TUCSON, Ariz. -- After the Tucson Unified School District voted to cancel its Mexican American Studies program, some students decided to push back by skipping classes and having their own teach-ins.
Hip-hop booms from tall speakers inside the El Casino Ballroom on Tucson’s south side. This is usually a bar with a massive dance floor. On Tuesday, it became a classroom for some students frustrated with the district’s decision.
There was a strategy to skipping school. It’s the district’s 100th day of classes and Arizona state funding for schools is based on enrollment over those first 100 days. District officials say that doesn’t matter because the students are still enrolled in class.
But the idea was to form a school for ethnic studies. And they’re not just learning from the books that were banned from being taught.
Maria Teresa Mejia is 17. She says today, she learned about feminism.
“That was the big part for me when they were playing Beyoncés song "Girls Run the World" and they showed another video from YouTube of this woman talking about feminism," Mejia said. "And how we don’t get paid the same amount as men do."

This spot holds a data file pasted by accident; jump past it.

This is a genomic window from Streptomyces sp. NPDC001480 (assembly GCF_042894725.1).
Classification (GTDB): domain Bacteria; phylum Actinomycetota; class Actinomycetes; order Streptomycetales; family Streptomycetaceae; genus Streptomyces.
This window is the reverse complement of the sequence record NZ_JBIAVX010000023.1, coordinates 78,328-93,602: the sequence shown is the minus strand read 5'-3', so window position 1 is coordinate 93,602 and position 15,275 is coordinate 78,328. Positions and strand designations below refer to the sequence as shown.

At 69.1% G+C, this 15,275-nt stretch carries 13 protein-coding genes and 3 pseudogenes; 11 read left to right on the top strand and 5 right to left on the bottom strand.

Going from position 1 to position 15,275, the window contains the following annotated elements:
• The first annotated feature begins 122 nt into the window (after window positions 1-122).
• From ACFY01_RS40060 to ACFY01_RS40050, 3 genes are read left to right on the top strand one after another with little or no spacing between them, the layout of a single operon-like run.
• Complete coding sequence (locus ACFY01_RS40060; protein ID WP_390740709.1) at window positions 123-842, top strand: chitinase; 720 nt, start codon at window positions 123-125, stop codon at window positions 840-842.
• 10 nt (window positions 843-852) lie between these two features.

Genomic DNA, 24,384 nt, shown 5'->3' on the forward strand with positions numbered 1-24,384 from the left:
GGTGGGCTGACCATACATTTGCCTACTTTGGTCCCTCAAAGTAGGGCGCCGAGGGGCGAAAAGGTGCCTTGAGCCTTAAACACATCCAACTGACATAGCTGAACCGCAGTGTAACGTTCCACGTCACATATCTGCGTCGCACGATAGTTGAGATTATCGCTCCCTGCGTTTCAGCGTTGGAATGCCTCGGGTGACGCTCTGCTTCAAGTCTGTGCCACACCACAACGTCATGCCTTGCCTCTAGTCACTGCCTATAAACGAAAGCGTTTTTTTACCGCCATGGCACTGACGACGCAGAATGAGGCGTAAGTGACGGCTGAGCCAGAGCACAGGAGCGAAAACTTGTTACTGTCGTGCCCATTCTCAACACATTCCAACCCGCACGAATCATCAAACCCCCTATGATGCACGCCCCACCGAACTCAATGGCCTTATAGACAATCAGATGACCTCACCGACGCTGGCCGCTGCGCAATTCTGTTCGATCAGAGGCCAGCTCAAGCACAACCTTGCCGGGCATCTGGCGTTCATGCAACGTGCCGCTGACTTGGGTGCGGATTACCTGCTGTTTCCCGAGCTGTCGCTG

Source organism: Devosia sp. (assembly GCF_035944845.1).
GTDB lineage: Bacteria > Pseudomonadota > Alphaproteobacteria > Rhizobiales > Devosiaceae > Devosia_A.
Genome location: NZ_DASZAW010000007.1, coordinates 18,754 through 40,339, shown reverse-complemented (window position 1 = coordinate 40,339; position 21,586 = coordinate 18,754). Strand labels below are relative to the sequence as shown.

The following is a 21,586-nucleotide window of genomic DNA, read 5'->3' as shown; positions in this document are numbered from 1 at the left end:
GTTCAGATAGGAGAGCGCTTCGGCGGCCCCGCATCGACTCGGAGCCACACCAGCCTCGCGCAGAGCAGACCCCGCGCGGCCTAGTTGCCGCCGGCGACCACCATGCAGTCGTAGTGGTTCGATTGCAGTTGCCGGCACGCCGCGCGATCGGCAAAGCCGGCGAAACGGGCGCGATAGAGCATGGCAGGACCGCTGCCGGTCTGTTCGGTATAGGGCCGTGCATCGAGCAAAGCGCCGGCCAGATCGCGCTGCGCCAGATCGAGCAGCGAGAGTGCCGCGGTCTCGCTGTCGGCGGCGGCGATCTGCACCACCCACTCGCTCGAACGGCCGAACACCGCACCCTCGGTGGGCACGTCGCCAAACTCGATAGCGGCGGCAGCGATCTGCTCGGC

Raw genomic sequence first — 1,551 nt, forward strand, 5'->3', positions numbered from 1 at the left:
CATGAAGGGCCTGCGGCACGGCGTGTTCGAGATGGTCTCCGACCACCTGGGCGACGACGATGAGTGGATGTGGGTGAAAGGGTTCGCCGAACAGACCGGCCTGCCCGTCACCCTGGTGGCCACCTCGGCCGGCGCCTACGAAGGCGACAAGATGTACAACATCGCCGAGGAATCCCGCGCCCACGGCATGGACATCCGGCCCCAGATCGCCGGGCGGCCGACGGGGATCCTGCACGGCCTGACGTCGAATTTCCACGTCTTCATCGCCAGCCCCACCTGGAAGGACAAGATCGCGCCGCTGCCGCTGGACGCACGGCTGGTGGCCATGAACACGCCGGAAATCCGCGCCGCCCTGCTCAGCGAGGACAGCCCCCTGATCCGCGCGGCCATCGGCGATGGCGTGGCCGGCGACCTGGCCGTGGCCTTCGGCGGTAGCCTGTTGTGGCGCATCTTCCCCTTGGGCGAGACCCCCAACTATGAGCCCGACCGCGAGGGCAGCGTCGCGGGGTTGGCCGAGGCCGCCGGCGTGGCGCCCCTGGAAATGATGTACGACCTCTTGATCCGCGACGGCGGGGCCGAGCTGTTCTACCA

Myra Feliciano is one of the organizers of the event.
"We did this because if we can’t learn it in the schools, we’re going to find other ways so that students come together and learn what they were learning before," Feliciano said.
The same day the teach-in was happening, the Congressional Hispanic Caucus, led by Congressman Raul Grijalva (D-Ariz.) asked the country’s top education officials to intervene. They say the Arizona law banning Mexican American studies violates federal law.